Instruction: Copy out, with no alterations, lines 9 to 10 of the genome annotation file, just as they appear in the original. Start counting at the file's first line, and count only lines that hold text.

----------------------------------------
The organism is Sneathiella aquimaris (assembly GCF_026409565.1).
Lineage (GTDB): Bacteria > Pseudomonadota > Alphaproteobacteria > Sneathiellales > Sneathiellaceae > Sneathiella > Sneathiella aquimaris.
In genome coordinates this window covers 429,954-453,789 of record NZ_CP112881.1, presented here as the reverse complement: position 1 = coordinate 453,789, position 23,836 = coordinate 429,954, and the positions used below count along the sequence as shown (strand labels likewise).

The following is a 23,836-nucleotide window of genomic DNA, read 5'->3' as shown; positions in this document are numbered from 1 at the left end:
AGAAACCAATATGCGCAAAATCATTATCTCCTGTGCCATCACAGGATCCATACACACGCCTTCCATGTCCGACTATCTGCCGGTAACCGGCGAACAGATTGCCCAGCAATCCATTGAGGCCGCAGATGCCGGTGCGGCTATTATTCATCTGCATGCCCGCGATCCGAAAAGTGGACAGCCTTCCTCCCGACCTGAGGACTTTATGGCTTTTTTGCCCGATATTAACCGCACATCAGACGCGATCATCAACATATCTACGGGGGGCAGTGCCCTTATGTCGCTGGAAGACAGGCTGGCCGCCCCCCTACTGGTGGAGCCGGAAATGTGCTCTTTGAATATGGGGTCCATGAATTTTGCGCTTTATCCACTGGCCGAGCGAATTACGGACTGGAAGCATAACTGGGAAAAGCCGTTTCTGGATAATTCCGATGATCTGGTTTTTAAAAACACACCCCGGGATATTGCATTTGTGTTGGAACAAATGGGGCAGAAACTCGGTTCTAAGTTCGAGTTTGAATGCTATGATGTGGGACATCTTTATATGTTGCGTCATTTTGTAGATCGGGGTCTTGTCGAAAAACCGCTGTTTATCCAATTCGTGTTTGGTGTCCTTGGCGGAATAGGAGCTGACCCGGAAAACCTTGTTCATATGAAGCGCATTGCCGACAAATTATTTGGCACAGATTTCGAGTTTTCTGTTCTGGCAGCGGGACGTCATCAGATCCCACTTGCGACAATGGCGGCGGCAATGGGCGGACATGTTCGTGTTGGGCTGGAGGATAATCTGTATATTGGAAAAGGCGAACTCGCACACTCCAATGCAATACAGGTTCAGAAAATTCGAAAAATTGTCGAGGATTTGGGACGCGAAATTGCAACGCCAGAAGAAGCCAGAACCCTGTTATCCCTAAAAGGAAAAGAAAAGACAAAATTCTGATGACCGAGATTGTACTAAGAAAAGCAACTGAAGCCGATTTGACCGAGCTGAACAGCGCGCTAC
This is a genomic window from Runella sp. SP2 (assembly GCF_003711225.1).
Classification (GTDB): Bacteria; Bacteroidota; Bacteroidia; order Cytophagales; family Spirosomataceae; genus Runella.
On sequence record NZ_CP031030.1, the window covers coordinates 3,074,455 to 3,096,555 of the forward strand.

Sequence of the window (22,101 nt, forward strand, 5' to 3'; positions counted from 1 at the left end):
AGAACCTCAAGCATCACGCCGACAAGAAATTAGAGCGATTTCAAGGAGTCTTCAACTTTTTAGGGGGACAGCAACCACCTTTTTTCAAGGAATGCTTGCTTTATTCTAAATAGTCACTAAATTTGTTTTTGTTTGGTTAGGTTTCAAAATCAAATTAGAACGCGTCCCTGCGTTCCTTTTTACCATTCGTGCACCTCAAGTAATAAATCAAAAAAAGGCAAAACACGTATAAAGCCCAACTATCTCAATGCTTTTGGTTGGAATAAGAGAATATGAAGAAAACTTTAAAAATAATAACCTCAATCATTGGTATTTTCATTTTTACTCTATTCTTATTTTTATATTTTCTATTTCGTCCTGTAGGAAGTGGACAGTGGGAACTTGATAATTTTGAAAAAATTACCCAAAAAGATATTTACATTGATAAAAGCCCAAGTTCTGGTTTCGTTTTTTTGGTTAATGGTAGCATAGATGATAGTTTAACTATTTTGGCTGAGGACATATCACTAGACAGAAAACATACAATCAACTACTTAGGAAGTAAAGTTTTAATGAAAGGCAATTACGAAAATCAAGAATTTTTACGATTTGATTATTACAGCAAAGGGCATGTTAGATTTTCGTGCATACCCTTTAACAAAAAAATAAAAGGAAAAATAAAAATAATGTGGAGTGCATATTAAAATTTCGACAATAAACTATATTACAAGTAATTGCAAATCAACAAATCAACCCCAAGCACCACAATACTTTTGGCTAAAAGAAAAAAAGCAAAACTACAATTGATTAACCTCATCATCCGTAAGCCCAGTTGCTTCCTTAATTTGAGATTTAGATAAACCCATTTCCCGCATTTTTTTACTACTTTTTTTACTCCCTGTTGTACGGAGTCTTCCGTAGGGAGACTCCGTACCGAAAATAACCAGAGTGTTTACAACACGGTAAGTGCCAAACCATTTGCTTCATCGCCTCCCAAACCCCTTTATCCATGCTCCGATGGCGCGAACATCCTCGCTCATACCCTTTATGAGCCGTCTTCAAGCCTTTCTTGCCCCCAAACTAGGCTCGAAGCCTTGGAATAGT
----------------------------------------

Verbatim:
Sequence of the window (22,101 nt, forward strand, 5' to 3'; positions counted from 1 at the left end):
AGAACCTCAAGCATCACGCCGACAAGAAATTAGAGCGATTTCAAGGAGTCTTCAACTTTTTAGGGGGACAGCAACCACCTTTTTTCAAGGAATGCTTGCTTTATTCTAAATAGTCACTAAATTTGTTTTTGTTTGGTTAGGTTTCAAAATCAAATTAGAACGCGTCCCTGCGTTCCTTTTTACCATTCGTGCACCTCAAGTAATAAATCAAAAAAAGGCAAAACACGTATAAAGCCCAACTATCTCAATGCTTTTGGTTGGAATAAGAGAATATGAAGAAAACTTTAAAAATAATAACCTCAATCATTGGTATTTTCATTTTTACTCTATTCTTATTTTTATATTTTCTATTTCGTCCTGTAGGAAGTGGACAGTGGGAACTTGATAATTTTGAAAAAATTACCCAAAAAGATATTTACATTGATAAAAGCCCAAGTTCTGGTTTCGTTTTTTTGGTTAATGGTAGCATAGATGATAGTTTAACTATTTTGGCTGAGGACATATCACTAGACAGAAAACATACAATCAACTACTTAGGAAGTAAAGTTTTAATGAAAGGCAATTACGAAAATCAAGAATTTTTACGATTTGATTATTACAGCAAAGGGCATGTTAGATTTTCGTGCATACCCTTTAACAAAAAAATAAAAGGAAAAATAAAAATAATGTGGAGTGCATATTAAAATTTCGACAATAAACTATATTACAAGTAATTGCAAATCAACAAATCAACCCCAAGCACCACAATACTTTTGGCTAAAAGAAAAAAAGCAAAACTACAATTGATTAACCTCATCATCCGTAAGCCCAGTTGCTTCCTTAATTTGAGATTTAGATAAACCCATTTCCCGCATTTTTTTACTACTTTTTTTACTCCCTGTTGTACGGAGTCTTCCGTAGGGAGACTCCGTACCGAAAATAACCAGAGTGTTTACAACACGGTAAGTGCCAAACCATTTGCTTCATCGCCTCCCAAACCCCTTTATCCATGCTCCGATGGCGCGAACATCCTCGCTCATACCCTTTATGAGCCGTCTTCAAGCCTTTCTTGCCCCCAAACTAGGCTCGAAGCCTTGGAATAGT